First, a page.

The FWC accepted Coral Princess Cruises’ argument that although administrative functions incidental to the business’ core activities remained, they did not go to the issue of whether the ‘work’ of the employer (carrying passengers) had ‘stopped’.

Therefore, any residual, maintenance, or administrative tasks still being done by a reduced workforce does not affect a ‘stoppage of work’ for the core workforce for the purposes of s 524(1)(c).

When is an employee not ‘usefully employed’

The other key element of a s 524 stand down is the need to establish that the employee cannot be usefully employed because of the stoppage of work.

The employee’s capacity to be usefully employed must be considered in relation to their work role, not the employee themselves. Once performance of an employee’s role no longer generates a ‘net benefit’ to the business, it may mean there is no useful employment for the employee for the relevant period.

Where there is not the volume of work available to keep an employee ‘usefully employed’, the employer is not required to create alternative work.

In this case, the FWC has maintained the position that s 524 requires that in order to rely on the provision, there must be a substantiated causal link between the stoppage of work and the circumstance where the employee cannot be usefully employed.

Accordingly, if there are other factors that mean that an employee cannot attend work (for example, if the employee is suspended due to alleged misconduct) this may not be treated as a stand down.

If an employee cannot be usefully employed for a prolonged period, a redundancy situation may arise.

Fairness and Good Faith Requirement

The FWC stressed that a decision as to whether an employee is ‘useful’ must be made with fairness and in good faith.

However, as pointed out by the FWC, while a crisis is still unfolding it is rarely possible to know all the facts, deliberate on those facts, and act upon them in a reasoned way.

Therefore, when considering if an employer has acted with fairness and in good faith, their actions will be considered broadly and not compared to the standard available with hindsight.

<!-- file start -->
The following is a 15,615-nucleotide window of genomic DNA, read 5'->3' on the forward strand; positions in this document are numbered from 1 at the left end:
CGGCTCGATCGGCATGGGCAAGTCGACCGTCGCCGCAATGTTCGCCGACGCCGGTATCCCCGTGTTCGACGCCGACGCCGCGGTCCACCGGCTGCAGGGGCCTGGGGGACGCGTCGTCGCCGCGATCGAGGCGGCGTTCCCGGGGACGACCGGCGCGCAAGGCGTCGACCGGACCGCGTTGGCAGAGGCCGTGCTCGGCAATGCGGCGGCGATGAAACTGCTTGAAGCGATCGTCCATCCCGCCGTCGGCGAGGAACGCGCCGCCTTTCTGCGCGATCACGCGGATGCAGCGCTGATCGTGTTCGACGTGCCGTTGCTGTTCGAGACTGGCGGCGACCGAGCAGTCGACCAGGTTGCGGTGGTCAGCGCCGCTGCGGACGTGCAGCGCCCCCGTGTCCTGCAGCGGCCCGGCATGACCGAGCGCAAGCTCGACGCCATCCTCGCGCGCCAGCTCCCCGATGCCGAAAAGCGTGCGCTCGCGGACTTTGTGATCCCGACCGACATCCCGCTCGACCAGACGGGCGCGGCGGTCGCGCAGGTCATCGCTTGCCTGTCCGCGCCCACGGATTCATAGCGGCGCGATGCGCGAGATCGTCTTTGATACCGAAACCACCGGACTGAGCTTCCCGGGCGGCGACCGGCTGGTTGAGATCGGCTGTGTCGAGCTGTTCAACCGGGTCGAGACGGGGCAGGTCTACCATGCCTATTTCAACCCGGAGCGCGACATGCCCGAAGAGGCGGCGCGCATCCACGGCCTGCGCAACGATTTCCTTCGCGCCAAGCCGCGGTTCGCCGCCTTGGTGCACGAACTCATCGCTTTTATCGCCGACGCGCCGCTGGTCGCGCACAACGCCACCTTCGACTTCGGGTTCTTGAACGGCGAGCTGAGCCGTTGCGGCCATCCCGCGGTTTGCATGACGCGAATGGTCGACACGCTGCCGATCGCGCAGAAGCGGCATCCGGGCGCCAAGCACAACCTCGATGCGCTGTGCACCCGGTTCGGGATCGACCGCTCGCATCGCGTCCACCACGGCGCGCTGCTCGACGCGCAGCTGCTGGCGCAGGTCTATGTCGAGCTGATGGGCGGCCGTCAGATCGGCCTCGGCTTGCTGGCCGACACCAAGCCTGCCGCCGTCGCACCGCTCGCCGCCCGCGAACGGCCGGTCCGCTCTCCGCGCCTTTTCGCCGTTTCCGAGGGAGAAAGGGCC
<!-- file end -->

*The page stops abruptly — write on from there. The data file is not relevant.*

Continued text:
This decision is relevant to employers considering whether a stand down may be the answer to safeguarding their business’ financial position while preserving as much of the employment relationship with employees as possible.

For employers eligible for JobKeeper

For eligible employers, an alternative to invoking s 524 is to issue a JobKeeper enabling stand-down direction. Unlike a stand down under s 524, the JobKeeper provisions do not require a stoppage of work.

However, JobKeeper enabling stand-down directions are only exercisable in respect of employees receiving JobKeeper payments.

A JobKeeper enabling stand down may be exercised to direct employees:

  1. not to work on one or more days that they usually work; or
  2. to work:
    1. for a shorter period than usual; or
    2. less hours overall than usual.

Given the greater flexibility under a JobKeeper enabled stand down, eligible employers may wish to consider standing employees back up from any s 524 direction, and then issuing a JobKeeper enabled stand down for all or part of their hours of work.

Kingston Reid can guide employers through this process.

Key Takeaways

Stand down is intended to be a last resort to ease financial pressure on employers while enabling both employer and employees to preserve the employment relationship.

The making of a stand-down direction, under either s 524 or the JobKeeper provisions, is not without a degree of legal risk, but the evolving interpretation of these provisions will give some comfort and clarity to employers forced to stand down large parts of their workforces.

The FWC decision does serve as a useful reminder of the need to consider carefully whether an employee can perform useful work, and this consideration should be undertaken on an ongoing basis.

Even if the Federal Court reaches a similar view to the FWC in the Qantas proceedings, it is likely that stand downs that extend for a prolonged time will be scrutinised, and pressure placed on employers to stand employees back up at the earliest opportunity.

Katie Sweatman
Special Counsel
+61 3 9958 9605
katie.sweatman@kingstonreid.com

Aimee Ford
Lawyer
+61 3 9958 9610
aimee.ford@kingstonreid.com